Restaurant owner warns of automation in kitchens amid labor shortage

Restaurant owner warns of automation in kitchens amid labor shortage

As small business owners face one obstacle after another, chef and restaurateur Andrew Gruel worries about long term effects on the dining industry.

A California-based chef and restaurateur warns of possible major changes to the dining industry amid a shortage of affordable labor.

According to Andrew Gruel, founder and CEO of Slapfish seafood, if the lack of workers continues then restaurant owners will have no choice but to find other ways to operate their businesses.  

“What I fear in terms of the long-term effects of this is that we start to automate and robotize our industry,” Gruel told Fox News. “That’s the only option if a lot of these businesses are going to continue to try and survive, especially when there’s a lack of labor or if the cost of labor is so high that it’s prohibitive for anybody to grow.”

The restaurant industry suffered tremendously the past year from harsh dining restrictions put in place by states to curb the spread of COVID-19.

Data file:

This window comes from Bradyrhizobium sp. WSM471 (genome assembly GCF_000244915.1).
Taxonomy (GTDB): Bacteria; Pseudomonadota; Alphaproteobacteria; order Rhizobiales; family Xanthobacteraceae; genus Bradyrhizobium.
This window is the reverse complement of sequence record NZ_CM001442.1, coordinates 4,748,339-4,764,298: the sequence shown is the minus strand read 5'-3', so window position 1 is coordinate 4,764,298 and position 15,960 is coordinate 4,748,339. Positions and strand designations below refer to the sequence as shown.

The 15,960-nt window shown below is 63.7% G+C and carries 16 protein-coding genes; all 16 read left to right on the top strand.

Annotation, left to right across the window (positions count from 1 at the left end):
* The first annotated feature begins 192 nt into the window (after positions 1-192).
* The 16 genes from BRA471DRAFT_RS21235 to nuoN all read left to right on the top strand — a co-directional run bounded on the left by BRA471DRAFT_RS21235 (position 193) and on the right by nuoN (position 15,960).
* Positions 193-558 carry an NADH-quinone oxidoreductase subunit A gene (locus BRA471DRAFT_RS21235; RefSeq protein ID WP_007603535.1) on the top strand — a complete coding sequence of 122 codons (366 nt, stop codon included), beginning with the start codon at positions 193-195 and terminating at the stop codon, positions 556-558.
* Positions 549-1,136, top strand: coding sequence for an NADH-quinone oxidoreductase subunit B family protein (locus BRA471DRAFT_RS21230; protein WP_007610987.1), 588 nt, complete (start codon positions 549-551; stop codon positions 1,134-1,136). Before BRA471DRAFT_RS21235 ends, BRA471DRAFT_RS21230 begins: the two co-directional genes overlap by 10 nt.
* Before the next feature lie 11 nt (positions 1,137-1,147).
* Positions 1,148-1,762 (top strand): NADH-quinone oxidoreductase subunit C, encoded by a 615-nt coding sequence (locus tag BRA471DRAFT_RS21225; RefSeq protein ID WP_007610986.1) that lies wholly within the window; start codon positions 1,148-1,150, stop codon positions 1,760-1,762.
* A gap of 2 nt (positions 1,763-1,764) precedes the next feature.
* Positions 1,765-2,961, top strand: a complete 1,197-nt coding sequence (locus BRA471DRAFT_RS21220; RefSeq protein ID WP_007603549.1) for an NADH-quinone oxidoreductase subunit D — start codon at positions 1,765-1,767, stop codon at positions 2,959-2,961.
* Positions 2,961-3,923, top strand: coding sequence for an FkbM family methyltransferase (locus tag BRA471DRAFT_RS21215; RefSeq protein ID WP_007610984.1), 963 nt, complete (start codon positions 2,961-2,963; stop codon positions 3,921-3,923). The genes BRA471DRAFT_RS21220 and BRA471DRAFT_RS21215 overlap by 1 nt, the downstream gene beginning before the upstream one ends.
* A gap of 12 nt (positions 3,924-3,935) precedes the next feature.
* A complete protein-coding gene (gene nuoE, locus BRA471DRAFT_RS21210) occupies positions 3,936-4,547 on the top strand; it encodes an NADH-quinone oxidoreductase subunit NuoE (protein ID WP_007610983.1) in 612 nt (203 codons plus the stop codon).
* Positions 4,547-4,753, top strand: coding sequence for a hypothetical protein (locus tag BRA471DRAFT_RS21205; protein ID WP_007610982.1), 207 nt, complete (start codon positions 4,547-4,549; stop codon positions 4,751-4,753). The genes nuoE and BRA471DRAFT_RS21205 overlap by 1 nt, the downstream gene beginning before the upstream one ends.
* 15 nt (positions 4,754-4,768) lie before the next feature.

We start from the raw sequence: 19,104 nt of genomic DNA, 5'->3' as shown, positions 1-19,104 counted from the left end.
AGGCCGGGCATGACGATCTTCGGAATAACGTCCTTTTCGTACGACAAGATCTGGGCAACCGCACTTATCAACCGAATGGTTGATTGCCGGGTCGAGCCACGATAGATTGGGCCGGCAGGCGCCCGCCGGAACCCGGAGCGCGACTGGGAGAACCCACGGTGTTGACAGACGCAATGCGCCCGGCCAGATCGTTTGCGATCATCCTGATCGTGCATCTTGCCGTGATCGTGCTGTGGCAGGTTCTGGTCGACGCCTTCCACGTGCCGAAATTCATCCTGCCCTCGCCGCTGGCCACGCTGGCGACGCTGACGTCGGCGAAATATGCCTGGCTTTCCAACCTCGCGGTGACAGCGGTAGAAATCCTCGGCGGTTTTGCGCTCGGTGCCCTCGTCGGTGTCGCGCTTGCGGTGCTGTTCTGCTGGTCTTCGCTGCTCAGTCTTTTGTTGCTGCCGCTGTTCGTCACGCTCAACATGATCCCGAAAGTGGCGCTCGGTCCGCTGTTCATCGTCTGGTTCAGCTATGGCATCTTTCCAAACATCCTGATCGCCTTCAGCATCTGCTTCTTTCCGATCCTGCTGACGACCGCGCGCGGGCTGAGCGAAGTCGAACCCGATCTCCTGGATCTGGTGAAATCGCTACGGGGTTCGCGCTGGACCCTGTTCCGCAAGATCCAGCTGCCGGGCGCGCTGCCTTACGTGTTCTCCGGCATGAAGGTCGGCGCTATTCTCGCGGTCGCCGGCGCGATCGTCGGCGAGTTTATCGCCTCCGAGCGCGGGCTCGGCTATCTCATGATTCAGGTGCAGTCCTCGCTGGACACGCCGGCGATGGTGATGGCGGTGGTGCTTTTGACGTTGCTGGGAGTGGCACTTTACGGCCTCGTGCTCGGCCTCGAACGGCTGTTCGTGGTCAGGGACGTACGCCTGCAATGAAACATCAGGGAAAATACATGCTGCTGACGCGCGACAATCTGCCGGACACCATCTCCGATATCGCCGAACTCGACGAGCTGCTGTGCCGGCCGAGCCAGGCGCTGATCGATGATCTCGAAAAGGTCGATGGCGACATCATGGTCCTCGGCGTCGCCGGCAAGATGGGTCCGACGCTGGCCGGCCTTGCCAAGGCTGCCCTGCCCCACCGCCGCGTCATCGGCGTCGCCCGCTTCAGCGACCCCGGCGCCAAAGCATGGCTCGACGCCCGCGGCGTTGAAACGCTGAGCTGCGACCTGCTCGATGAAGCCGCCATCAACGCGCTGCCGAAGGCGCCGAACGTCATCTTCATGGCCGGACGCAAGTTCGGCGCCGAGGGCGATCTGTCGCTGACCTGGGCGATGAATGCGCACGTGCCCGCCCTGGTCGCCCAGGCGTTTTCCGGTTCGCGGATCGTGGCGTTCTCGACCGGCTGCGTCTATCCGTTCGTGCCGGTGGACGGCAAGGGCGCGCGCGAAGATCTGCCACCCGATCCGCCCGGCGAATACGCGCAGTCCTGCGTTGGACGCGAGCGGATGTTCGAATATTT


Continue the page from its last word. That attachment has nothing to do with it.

As restrictions continue to be rolled back across the country, many small businesses are having difficulty finding workers to hire.

“It’s is a really, really tough and tight labor market,” said Gruel. “I’ve talked to restaurants who are not even opening because they don’t have the staff to be able to hit a certain amount of hours.”

According to the chef, Slapfish is so desperately in need of workers that his restaurants are now hiring dishwashers with no experience for $20-$25 an hour and are offering a signing bonus of $500, no strings attached.

But even with these higher wages and incentives, there’s still not a supply of people who are willing and able to work, said Gruel.

“We’ve had to alter our operations. We’re limiting hours. My wife, myself, my kids we’re in 12, 14, 16 hours a day,” he said. “That’s really what it’s come down to. It’s a lot of owner-operators stepping in, scaling back on growth, and getting down in the weeds themselves.”


After talking to a number of applicants and other business owners, Gruel believes one major reason for the labor shortage stems from people’s unwillingness to relinquish the stability of unemployment benefits in favor of an unstable job market.

“A lot of these people have been hired, fired, hired, fired so they don’t want to necessarily enter into a situation again where they’re then going to be let go.”

Beyond the remaining restrictions and lack of labor, Gruel worries the vilification of restaurants as hotspots for virus transmission, an accusation he claimed is not supported by data, has done damage to consumer psychology in a way that will have lasting effects on the industry.

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